Building rapport with an adult may look very different than building rapport with a child but the end goal is the same: establish a healthy relationship where the client feels like they can trust you.
When meeting a client for the first time try not to have any expectations. Sometimes we are told from coworkers or referral sources different things about our client. Yes, that can be valuable information, but make sure you aren’t establishing a bias before even meeting the client.
Ask the client why they’re in therapy. Depending on the setting you’ll get a variety of answers. They may know exactly why they’re here or they may say they have no clue. Figuring out what the client’s perception of therapy is can be extremely important in building a relationship with them. If they don’t know why they’re in therapy, talk about it! Explain how they got referred- was it from a probation officer, court, did their parents make them come? Helping talk them through why they were referred will help them trust you.
When talking to a client, don’t assume things about them. I’ve made this mistake before and man, did I make some people mad. Ask questions if you don’t understand something and reflect things back to your client. This helps to make sure you’re both on the same page.
Guess what? Sometimes clients don’t want to come to therapy! Crazy, right!?
Well, no. Not really. This is one of my favorite types of clients to work with though. Walking them through the stages of change is so rewarding.
Side note before we get started: please please please don’t call your clients resistant in session notes. They aren’t resistant, they just haven’t made it through the stages of change yet. It’s not the client’s fault. When we use words like resistant, we’re labeling the client as “bad.” No client is bad.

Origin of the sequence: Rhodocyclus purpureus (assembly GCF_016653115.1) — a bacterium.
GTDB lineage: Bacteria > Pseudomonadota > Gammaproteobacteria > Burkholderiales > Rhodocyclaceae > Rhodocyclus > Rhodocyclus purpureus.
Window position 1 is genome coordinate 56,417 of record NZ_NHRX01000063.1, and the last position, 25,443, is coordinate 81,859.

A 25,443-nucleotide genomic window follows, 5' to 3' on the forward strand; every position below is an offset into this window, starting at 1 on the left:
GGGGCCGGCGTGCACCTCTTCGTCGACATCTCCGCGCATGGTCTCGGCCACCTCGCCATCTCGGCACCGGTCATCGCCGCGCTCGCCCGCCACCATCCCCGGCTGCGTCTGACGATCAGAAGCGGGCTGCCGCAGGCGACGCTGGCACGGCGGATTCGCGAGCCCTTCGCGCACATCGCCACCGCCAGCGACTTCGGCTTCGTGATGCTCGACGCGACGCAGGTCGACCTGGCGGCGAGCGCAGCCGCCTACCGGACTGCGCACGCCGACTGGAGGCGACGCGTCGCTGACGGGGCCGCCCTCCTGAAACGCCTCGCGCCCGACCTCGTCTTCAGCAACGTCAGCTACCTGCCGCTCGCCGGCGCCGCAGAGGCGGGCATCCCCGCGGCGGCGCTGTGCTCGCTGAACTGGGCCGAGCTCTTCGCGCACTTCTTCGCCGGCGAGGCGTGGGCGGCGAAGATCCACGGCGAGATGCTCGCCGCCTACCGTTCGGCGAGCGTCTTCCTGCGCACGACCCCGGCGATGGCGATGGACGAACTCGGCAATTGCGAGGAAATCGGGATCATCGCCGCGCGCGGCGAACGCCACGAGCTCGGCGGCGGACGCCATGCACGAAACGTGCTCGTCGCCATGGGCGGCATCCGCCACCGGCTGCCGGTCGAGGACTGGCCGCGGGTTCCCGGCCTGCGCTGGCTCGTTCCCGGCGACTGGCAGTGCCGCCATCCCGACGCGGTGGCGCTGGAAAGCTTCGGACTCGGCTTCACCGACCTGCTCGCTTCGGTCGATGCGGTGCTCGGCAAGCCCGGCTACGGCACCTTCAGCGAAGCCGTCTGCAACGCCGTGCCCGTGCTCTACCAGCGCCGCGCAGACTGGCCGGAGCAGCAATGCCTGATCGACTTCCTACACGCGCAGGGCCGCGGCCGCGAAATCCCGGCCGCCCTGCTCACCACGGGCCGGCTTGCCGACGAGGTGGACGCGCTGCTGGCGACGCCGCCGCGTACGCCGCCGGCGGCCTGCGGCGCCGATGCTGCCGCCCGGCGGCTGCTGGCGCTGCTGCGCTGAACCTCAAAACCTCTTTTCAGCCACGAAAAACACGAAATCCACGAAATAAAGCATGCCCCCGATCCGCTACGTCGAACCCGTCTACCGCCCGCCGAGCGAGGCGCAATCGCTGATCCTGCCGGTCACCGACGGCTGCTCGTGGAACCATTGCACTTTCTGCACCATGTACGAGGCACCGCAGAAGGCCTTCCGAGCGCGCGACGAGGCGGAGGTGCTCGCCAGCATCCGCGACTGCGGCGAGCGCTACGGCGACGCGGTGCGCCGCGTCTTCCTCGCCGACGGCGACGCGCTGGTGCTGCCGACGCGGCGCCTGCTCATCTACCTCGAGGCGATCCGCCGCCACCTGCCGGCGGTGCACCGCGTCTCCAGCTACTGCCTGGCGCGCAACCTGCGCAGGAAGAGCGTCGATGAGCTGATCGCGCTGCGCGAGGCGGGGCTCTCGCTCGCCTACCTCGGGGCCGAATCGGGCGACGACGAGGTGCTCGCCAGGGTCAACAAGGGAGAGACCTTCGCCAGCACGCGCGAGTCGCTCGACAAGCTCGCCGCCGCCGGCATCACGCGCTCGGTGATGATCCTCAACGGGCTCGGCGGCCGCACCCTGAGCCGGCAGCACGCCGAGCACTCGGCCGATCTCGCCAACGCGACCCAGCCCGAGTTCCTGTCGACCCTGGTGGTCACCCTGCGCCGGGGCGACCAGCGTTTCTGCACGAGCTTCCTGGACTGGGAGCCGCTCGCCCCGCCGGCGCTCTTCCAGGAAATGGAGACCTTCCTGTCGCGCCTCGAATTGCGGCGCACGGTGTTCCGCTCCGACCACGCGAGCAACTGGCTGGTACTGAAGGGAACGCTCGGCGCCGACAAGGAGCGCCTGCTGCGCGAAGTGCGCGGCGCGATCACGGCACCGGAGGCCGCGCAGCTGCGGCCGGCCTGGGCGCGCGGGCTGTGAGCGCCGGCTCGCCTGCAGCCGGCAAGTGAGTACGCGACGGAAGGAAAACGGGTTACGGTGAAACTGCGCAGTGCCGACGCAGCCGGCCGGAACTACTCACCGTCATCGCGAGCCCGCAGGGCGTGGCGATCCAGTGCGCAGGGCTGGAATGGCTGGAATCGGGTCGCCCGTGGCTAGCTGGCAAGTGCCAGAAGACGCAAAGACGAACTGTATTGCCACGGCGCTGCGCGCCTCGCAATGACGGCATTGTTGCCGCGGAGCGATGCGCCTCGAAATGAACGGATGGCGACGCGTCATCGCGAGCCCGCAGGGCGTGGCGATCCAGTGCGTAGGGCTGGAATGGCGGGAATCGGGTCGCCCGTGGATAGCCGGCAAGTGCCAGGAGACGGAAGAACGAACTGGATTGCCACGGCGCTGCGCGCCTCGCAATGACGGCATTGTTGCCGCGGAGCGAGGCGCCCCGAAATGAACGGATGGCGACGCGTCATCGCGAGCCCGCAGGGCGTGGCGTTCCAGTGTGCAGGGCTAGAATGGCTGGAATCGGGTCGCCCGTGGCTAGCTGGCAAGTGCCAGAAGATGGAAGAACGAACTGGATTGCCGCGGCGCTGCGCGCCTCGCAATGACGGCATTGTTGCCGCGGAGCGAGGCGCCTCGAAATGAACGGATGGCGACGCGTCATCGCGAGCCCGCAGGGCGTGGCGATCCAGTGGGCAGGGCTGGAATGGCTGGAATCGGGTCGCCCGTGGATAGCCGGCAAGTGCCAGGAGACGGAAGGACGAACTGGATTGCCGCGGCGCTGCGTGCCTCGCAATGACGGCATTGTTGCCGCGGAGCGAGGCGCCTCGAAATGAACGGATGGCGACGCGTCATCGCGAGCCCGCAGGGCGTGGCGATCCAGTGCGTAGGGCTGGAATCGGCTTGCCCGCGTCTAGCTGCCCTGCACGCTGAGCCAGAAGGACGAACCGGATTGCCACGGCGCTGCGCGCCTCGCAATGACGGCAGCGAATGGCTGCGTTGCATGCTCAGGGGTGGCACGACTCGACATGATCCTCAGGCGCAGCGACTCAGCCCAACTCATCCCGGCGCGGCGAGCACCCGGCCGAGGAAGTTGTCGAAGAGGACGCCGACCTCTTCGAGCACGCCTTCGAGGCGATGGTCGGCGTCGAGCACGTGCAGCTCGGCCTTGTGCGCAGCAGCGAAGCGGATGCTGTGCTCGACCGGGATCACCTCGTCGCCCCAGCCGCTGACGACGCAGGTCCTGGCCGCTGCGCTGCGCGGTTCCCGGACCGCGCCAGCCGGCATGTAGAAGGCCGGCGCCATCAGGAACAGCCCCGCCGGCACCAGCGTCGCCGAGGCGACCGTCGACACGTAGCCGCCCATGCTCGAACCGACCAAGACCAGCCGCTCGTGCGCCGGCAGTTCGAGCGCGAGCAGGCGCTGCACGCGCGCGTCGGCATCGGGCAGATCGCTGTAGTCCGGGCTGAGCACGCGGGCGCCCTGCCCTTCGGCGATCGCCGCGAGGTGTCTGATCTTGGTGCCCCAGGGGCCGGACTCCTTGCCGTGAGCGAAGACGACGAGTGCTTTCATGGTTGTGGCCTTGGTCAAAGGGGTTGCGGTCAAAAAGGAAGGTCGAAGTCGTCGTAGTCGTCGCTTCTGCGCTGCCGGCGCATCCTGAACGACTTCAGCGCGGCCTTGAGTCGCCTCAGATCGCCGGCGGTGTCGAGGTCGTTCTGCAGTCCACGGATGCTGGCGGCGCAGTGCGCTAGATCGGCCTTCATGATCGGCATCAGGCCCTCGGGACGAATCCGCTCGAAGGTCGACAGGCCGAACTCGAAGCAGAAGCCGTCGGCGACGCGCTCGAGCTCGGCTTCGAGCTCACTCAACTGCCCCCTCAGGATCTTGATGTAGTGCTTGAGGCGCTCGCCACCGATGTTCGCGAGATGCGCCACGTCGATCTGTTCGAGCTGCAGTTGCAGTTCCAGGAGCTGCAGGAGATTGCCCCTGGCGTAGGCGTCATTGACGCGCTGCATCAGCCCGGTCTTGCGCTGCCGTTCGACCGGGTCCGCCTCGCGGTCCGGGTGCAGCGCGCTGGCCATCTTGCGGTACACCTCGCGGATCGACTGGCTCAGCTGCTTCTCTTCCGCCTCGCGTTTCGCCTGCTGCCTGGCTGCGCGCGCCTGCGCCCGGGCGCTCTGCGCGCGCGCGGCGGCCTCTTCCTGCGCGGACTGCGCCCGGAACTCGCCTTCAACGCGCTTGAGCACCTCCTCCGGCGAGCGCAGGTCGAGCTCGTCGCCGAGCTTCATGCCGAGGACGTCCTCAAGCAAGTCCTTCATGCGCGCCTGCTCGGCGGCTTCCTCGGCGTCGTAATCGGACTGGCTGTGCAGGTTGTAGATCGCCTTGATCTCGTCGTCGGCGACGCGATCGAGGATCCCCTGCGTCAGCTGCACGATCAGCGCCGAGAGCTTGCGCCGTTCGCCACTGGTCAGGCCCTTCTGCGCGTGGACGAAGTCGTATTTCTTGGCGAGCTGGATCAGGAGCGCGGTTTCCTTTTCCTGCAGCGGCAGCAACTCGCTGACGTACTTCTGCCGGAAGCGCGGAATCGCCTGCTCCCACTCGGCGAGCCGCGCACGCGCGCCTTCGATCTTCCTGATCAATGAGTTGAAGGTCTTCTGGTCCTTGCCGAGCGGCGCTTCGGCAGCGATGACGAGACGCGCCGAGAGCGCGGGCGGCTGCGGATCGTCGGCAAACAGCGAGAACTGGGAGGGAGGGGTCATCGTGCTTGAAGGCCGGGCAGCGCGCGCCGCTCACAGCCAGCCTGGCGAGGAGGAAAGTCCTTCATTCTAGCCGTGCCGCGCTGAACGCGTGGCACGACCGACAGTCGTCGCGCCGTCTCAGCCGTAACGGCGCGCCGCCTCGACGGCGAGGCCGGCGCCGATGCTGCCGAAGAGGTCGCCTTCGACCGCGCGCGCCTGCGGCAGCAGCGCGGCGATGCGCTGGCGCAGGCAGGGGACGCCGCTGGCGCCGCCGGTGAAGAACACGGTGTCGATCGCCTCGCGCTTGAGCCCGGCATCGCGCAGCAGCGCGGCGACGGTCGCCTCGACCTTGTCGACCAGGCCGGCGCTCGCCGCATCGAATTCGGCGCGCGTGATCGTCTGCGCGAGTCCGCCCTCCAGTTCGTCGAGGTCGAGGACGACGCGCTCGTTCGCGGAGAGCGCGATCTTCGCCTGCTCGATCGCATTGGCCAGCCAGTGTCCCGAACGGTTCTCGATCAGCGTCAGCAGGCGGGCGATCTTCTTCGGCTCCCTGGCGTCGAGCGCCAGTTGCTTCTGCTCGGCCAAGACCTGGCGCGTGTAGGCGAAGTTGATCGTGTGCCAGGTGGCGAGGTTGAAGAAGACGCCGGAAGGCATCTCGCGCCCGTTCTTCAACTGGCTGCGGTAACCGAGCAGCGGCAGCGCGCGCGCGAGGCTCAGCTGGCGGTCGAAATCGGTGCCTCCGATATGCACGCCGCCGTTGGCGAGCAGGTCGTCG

Clients who are resistant to therapy can be challenging to say the least. That’s when we pull out every motivational interviewing skill possible from our toolbox. Find out what their goals are and figure out how you can help them with those- it doesn’t matter what they are. Maybe they came to you for substance abuse treatment but the only thing they can identify as a problem for them right now is housing. Great! Start with housing, you can get to the substance abuse.
Chances are if you have a client who doesn’t want to be in therapy, they’ve lost a lot of their power and ability to make their own choices. They may have to meet with you to get their child back or to stay out of jail or to please their parents so try to make them feel like the time they spend with you is beneficial for them. Over time, as you help them meet their goals that they set, they’re more likely to let you continue helping them with other things.
Think about how you would want someone to treat you when it was your first time in therapy. It can be really scary for some people to reach out and go to therapy to begin with. Your goal as a therapist is to make them feel safe and secure. The first thing you need to do in order to establish that trust is to build rapport. Tell a joke, help the client loosen up, and make sure you are listening to them. Everything else, all the “hard stuff,” will come out over time. Focus on them, in that moment, and make sure they feel heard and cared for by the time you leave the session.
Building rapport with clients can be easy if we just pay attention to them. Dedicate your attention to them, reflect back what you’re hearing, and ask clarifying questions. You’ll establish a great therapeutic relationship in no time!
What types of things do you do to build rapport with clients? Drop ideas in the comments below!